The Canadian government has announced that it will extend the post-graduation work permit (PGWP) for some international students for an additional 18 months, as well as reopening an application route for permanent residence applications after clearing the majority of an application backlog caused by COVID travel restrictions.
Express Entry will reopen this summer
In early July, international students will once again be able to apply for permanent residence through Express Entry, which comprises immigration streams such as the Federal Skilled Worker Program, the Federal Skilled Trades Program, and the Canadian Experience Class. The government expects that “the vast majority of new applications will be processed within the 6-month service standard.”
The official press release reads as follows:
- Applicants will not be required to stay in Canada while their application is processed.
- Applicants who apply for an open work permit while their permanent residence application is being processed will be eligible to acquire work permits valid until the end of 2024. This will ensure that all permanent residency applications are completed before applicants are needed to seek temporary status extensions again.
- Immediate family members outside of Canada who were included in a principal applicant's permanent residence application will be eligible for their own open work visa to help with family reunification.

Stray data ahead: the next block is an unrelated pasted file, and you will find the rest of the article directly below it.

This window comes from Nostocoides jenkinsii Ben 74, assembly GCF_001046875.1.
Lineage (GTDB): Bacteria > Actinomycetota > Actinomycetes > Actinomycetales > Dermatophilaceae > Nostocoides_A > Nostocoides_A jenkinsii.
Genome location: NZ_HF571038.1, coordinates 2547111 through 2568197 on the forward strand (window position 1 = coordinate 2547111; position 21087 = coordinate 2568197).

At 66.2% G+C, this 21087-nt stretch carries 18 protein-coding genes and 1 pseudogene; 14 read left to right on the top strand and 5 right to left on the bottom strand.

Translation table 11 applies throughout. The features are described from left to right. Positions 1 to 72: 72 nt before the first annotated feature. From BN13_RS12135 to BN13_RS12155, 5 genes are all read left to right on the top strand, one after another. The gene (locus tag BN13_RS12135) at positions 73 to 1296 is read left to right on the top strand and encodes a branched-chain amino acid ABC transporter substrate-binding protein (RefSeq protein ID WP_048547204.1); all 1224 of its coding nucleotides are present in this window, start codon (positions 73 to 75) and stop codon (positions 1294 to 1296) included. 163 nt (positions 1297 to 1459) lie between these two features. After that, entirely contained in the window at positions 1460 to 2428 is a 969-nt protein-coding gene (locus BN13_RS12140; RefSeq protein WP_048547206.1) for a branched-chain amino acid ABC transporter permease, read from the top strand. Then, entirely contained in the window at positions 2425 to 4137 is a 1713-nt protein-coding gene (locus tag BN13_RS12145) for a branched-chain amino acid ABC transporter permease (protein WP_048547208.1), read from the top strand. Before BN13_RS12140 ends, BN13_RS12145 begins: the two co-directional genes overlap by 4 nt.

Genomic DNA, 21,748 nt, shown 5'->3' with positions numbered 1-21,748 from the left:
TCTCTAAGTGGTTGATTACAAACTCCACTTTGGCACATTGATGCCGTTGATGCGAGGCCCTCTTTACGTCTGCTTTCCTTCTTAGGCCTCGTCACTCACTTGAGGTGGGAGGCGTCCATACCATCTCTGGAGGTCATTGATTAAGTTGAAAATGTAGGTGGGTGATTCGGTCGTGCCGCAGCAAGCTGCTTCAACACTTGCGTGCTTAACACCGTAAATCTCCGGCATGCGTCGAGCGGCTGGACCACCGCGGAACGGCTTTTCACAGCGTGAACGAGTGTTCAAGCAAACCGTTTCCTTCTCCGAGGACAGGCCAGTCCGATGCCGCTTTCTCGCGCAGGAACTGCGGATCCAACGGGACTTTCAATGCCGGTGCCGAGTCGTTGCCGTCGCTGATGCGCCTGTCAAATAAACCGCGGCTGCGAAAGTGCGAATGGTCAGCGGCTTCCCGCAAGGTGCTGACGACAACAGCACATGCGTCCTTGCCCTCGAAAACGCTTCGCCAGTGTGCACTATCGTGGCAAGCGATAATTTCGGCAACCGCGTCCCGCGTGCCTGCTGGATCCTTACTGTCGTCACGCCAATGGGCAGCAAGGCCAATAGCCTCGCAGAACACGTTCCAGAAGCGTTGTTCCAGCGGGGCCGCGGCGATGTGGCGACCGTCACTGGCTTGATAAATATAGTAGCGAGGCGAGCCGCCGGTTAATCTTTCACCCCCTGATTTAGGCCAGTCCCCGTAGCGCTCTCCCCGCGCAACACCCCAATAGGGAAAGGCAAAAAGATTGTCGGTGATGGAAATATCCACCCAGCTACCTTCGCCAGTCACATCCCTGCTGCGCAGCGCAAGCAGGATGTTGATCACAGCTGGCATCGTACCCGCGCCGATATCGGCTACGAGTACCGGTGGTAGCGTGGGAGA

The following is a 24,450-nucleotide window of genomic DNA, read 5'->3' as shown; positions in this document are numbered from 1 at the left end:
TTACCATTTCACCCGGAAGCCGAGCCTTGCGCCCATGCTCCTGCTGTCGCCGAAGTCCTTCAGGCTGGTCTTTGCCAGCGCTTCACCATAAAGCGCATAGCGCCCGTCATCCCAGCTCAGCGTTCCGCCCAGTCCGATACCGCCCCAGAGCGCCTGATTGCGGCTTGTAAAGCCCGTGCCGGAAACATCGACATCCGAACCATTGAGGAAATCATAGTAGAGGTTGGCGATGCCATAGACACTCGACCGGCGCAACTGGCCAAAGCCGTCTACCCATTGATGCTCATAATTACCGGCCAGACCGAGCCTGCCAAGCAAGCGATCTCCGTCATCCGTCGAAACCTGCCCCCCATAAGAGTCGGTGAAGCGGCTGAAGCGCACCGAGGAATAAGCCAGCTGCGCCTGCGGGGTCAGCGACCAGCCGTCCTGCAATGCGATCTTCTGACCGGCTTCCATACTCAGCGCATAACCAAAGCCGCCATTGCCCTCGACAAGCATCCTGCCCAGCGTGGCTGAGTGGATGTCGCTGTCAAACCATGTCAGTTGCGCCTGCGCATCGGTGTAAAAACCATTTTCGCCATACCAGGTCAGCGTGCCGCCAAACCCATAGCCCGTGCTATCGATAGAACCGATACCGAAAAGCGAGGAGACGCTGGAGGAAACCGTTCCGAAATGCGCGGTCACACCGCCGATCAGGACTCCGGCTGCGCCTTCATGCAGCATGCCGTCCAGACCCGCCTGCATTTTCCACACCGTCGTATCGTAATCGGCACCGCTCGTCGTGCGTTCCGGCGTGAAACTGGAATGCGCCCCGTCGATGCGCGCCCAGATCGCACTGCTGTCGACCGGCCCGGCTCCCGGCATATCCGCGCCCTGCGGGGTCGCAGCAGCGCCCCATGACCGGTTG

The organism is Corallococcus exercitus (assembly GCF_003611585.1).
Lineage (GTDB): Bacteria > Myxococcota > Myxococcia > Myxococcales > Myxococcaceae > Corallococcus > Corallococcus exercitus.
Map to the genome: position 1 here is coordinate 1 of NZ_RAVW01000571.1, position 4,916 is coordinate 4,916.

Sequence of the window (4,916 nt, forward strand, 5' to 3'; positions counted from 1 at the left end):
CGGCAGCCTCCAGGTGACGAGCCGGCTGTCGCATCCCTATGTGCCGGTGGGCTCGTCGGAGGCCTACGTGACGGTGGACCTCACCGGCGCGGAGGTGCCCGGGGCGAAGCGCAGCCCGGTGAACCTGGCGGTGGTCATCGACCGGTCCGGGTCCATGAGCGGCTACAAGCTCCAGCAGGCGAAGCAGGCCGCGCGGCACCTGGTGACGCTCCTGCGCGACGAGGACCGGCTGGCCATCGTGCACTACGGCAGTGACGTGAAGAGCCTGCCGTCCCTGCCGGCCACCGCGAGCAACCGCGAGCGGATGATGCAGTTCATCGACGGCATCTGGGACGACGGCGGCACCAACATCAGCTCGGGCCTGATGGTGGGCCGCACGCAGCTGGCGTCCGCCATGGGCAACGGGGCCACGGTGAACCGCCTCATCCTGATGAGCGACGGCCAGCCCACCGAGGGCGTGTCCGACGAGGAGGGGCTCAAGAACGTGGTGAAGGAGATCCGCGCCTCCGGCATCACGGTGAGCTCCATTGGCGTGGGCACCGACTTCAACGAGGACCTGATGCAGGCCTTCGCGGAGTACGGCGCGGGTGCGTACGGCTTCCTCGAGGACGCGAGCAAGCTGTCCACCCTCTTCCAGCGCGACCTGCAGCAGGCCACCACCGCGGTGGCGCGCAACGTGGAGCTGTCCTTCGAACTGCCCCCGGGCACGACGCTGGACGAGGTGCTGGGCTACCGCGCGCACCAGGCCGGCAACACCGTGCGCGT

18-month PGWP extension for some
International students who have graduated from Canadian colleges and whose work permits expire between January and December 2022 will be eligible for a new 18-month open work permit this summer. The goal is to provide additional opportunities for those students to get work experience, which will improve their chances of qualifying for permanent residence. This is because work experience earned while on the PGWP is taken into account when students apply for Express Entry to immigrate to Canada.
The procedure for obtaining a student's extension will be outlined in the coming weeks.
The government says that roughly 95,000 post-graduation work permits expire between 31 January and 31 December 2022, and that while thousands of students with expiring work permits have already obtained permanent residence, thousands of others have not. They anticipate “as many as 50,000 applicants could benefit from this temporary measure.” Without the permit extension, those students would have had to leave the country.
The Honourable Sean Fraser, Minister of Immigration, Refugees and Citizenship, said in an official statement,
“With the economy growing faster than employers can hire new workers, Canada needs to look at every option so that we have the skills and labour needed to fuel our growth. Immigration will be crucial to easing our labour shortage, and these measures aim to address pressing needs in all sectors across the country, while providing more opportunities for recent graduates and other applicants to build their lives in Canada and continue contributing to our short-term recovery and long-term prosperity.”
Many people believe that more could be done